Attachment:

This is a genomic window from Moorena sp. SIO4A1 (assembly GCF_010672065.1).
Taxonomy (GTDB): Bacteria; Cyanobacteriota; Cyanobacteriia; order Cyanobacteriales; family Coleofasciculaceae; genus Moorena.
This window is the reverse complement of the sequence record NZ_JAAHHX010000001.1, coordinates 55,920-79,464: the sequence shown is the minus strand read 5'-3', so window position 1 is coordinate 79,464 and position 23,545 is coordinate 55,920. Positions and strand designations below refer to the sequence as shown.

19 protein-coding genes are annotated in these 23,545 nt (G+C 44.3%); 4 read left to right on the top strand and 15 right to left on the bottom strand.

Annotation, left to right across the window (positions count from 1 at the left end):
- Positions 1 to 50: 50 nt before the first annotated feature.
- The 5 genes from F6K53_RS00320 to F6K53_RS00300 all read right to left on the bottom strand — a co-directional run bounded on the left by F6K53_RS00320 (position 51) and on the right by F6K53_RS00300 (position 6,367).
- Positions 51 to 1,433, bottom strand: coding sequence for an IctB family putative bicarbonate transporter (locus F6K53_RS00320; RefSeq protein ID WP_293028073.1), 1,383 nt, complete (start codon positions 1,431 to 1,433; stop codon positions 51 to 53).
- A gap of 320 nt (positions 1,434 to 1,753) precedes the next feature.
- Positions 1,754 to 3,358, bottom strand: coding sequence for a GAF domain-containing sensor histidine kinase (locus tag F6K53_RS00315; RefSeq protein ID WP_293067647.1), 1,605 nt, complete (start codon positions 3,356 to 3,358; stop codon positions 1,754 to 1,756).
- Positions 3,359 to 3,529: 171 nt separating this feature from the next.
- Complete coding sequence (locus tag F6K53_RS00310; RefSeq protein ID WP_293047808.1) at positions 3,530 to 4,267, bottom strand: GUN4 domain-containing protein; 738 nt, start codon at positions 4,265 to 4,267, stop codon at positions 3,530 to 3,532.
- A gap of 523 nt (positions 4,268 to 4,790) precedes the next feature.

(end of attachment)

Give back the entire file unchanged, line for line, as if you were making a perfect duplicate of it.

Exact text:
This is a genomic window from Moorena sp. SIO4A1 (assembly GCF_010672065.1).
Taxonomy (GTDB): Bacteria; Cyanobacteriota; Cyanobacteriia; order Cyanobacteriales; family Coleofasciculaceae; genus Moorena.
This window is the reverse complement of the sequence record NZ_JAAHHX010000001.1, coordinates 55,920-79,464: the sequence shown is the minus strand read 5'-3', so window position 1 is coordinate 79,464 and position 23,545 is coordinate 55,920. Positions and strand designations below refer to the sequence as shown.

19 protein-coding genes are annotated in these 23,545 nt (G+C 44.3%); 4 read left to right on the top strand and 15 right to left on the bottom strand.

Annotation, left to right across the window (positions count from 1 at the left end):
- Positions 1 to 50: 50 nt before the first annotated feature.
- The 5 genes from F6K53_RS00320 to F6K53_RS00300 all read right to left on the bottom strand — a co-directional run bounded on the left by F6K53_RS00320 (position 51) and on the right by F6K53_RS00300 (position 6,367).
- Positions 51 to 1,433, bottom strand: coding sequence for an IctB family putative bicarbonate transporter (locus F6K53_RS00320; RefSeq protein ID WP_293028073.1), 1,383 nt, complete (start codon positions 1,431 to 1,433; stop codon positions 51 to 53).
- A gap of 320 nt (positions 1,434 to 1,753) precedes the next feature.
- Positions 1,754 to 3,358, bottom strand: coding sequence for a GAF domain-containing sensor histidine kinase (locus tag F6K53_RS00315; RefSeq protein ID WP_293067647.1), 1,605 nt, complete (start codon positions 3,356 to 3,358; stop codon positions 1,754 to 1,756).
- Positions 3,359 to 3,529: 171 nt separating this feature from the next.
- Complete coding sequence (locus tag F6K53_RS00310; RefSeq protein ID WP_293047808.1) at positions 3,530 to 4,267, bottom strand: GUN4 domain-containing protein; 738 nt, start codon at positions 4,265 to 4,267, stop codon at positions 3,530 to 3,532.
- A gap of 523 nt (positions 4,268 to 4,790) precedes the next feature.